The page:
Cornish is a town in York County, Maine, United States. The population was 1,403 at the 2010 census. It is part of the Portland–South Portland–Biddeford, Maine metropolitan statistical area. Cornish has a number of antique shops near historic Thompson Park. Cornish is home to the first concrete bridge in North America.
In 1665, a trading post was established by Francis Small in the vicinity of Cornish village, not far from the confluence of the Ossipee River with the Saco River. Here converged three major Abenaki Indian paths—the Sokokis Trail (Route 5), the Ossipee Trail (Route 25) and the Pequawket Trail (Route 113), making it a central location for conducting with Native Americans the lucrative fur trade. In 1668, Small purchased from Newichawannock Chief Captain Sunday (or Wesumbe) the Ossipee Tract, encompassing the present-day towns of Cornish, Parsonsfield, Newfield, Limerick, Limington and Shapleigh (which then included Acton). The price was two large Indian blankets, two gallons of rum, two pounds of gunpowder, four pounds of musket balls and twenty strings of Indian beads. Small then sold a half interest in the tract to Major Nicholas Shapleigh of Eliot.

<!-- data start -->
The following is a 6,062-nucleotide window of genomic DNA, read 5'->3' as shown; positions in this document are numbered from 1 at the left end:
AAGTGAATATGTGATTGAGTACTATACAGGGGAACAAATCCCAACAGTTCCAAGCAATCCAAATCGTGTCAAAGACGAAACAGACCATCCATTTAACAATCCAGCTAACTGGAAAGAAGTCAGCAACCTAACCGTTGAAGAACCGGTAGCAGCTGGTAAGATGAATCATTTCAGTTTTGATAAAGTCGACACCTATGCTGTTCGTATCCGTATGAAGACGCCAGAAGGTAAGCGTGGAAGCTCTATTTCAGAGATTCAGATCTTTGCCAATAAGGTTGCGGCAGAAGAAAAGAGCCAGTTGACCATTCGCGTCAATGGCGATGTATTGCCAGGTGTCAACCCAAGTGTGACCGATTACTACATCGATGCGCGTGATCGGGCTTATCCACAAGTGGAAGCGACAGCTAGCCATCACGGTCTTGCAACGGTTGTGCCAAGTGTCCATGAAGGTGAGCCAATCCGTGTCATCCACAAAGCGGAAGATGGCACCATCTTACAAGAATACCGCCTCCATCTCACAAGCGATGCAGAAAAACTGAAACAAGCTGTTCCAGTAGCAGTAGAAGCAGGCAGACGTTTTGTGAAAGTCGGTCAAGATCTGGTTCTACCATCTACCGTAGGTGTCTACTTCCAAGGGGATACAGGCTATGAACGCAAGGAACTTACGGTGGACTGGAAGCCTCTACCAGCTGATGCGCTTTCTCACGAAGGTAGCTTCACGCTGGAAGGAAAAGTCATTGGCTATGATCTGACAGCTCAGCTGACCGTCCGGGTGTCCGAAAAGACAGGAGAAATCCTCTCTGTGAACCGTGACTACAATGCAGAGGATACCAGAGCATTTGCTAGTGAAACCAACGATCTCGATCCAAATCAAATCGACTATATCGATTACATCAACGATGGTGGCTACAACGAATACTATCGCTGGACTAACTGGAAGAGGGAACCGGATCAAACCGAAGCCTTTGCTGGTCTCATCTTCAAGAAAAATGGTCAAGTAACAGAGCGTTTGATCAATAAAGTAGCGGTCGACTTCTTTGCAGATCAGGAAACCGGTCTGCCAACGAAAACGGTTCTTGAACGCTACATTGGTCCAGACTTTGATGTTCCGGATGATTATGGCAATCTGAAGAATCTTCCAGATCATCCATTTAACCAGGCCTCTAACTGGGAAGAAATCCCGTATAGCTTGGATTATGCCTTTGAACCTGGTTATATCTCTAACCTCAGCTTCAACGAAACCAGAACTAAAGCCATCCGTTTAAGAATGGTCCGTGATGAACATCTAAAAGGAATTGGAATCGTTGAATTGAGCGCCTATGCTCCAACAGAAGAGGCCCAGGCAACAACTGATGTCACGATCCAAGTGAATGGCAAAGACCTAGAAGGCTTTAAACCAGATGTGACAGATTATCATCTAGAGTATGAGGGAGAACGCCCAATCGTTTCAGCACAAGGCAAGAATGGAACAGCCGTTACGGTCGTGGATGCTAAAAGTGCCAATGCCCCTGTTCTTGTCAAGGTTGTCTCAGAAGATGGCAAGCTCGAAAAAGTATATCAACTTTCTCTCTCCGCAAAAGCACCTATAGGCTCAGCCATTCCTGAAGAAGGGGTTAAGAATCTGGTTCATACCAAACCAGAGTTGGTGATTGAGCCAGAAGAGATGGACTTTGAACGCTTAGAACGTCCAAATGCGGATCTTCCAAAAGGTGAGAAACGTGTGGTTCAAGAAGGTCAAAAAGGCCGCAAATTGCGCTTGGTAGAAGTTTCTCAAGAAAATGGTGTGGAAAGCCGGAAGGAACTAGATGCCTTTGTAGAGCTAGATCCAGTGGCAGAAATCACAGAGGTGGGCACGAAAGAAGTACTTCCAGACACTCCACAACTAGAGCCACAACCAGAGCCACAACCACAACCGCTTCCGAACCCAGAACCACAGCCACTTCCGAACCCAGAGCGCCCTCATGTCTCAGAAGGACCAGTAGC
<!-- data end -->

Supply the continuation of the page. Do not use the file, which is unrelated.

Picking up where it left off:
In 1770, heirs discovered the unrecorded deed, and hired attorney James Sullivan of Biddeford to pursue their claim.